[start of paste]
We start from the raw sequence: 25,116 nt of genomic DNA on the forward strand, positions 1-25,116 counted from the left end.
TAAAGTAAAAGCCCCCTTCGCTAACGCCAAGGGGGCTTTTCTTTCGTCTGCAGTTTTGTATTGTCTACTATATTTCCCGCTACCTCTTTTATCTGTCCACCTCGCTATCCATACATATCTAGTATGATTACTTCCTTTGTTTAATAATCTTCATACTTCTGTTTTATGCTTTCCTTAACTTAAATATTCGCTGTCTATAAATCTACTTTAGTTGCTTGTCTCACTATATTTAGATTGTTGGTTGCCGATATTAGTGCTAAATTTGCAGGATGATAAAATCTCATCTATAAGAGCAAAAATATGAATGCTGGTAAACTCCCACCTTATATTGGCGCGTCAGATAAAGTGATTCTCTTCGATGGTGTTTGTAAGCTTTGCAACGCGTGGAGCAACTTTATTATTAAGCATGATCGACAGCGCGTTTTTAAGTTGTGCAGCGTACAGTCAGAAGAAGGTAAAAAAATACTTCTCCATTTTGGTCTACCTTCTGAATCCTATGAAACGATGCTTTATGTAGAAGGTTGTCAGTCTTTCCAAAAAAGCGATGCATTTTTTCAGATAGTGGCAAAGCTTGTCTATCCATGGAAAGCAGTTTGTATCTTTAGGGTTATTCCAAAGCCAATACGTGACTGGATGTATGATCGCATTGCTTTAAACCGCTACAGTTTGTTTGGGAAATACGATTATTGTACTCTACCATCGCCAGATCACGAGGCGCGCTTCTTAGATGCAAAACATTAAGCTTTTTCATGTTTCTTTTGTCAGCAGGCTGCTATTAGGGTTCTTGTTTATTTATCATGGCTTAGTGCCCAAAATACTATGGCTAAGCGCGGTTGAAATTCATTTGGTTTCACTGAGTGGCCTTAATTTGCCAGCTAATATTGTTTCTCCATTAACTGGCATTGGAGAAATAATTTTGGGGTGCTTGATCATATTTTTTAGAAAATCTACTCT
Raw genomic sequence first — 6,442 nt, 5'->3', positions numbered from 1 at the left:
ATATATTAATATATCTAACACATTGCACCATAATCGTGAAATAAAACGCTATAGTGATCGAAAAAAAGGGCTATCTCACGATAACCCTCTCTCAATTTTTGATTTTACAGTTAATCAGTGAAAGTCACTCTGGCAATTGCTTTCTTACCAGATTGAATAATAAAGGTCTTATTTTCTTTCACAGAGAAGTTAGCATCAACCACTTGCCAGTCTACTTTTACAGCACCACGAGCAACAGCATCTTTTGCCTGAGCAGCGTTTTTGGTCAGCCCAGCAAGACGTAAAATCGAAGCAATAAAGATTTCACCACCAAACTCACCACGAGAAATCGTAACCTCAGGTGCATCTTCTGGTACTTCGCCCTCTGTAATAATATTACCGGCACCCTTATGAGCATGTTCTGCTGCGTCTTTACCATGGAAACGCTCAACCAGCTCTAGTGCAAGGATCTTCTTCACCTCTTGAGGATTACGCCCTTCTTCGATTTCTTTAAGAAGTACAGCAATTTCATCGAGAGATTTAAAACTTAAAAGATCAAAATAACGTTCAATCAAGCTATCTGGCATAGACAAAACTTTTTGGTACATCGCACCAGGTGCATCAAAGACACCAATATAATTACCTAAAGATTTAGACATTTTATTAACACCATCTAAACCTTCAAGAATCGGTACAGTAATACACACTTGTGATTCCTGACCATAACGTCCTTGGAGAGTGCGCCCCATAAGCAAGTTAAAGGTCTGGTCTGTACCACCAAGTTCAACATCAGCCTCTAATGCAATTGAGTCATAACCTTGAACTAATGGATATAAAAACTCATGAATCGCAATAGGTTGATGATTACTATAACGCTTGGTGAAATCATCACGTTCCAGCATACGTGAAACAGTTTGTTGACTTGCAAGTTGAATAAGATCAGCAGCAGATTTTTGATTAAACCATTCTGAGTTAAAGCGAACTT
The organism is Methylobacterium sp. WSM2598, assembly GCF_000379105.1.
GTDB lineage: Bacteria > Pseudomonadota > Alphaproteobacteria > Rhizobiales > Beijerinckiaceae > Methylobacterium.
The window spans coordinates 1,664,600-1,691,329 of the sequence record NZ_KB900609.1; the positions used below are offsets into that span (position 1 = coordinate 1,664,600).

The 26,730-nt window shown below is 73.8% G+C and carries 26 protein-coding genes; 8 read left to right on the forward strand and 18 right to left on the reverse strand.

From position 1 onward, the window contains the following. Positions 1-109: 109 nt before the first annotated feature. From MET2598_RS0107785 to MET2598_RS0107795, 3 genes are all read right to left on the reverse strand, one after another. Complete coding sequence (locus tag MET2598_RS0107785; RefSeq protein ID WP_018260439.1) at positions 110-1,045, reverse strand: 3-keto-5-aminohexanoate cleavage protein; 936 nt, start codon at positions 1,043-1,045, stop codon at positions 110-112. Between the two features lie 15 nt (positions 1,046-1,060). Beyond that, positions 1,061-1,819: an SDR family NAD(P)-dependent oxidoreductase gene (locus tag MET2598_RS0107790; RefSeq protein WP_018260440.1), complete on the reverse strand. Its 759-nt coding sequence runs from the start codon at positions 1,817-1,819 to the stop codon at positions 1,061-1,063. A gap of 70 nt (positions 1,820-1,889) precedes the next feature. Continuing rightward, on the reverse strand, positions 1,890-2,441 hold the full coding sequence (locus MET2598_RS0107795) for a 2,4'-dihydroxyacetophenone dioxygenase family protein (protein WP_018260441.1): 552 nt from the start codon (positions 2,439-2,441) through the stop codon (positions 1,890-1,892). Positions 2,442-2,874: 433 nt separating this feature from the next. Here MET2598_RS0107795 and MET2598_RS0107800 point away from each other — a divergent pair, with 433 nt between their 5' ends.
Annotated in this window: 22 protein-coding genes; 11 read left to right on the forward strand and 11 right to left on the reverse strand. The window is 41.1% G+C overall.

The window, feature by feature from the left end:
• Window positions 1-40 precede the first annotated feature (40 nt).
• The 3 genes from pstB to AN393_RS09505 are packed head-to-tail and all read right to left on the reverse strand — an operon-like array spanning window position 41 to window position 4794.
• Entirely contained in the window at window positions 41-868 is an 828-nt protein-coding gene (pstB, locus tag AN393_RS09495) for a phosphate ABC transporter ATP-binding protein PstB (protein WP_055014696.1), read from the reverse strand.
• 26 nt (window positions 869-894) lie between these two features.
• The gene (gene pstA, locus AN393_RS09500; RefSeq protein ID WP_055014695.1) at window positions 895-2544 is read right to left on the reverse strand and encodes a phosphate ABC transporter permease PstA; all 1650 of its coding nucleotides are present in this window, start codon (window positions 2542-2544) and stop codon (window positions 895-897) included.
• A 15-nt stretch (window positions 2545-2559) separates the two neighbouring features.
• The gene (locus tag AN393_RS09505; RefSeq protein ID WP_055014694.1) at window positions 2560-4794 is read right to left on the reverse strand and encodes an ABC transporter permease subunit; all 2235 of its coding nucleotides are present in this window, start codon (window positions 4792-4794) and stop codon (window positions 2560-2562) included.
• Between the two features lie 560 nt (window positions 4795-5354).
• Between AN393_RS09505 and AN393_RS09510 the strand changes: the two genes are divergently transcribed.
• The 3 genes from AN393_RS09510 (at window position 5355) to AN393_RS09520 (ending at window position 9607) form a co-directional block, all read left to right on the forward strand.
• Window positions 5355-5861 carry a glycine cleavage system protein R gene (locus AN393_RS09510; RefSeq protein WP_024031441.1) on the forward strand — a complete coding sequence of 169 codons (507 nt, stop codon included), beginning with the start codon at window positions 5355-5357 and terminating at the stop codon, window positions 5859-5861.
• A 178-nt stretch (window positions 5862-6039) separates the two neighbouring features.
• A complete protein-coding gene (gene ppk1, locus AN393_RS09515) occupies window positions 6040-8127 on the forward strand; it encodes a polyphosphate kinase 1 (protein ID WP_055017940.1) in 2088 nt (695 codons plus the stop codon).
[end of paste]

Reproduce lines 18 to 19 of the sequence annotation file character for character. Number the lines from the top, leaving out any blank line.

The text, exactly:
• The gene (locus tag AN393_RS09505; RefSeq protein ID WP_055014694.1) at window positions 2560-4794 is read right to left on the reverse strand and encodes an ABC transporter permease subunit; all 2235 of its coding nucleotides are present in this window, start codon (window positions 4792-4794) and stop codon (window positions 2560-2562) included.
• Between the two features lie 560 nt (window positions 4795-5354).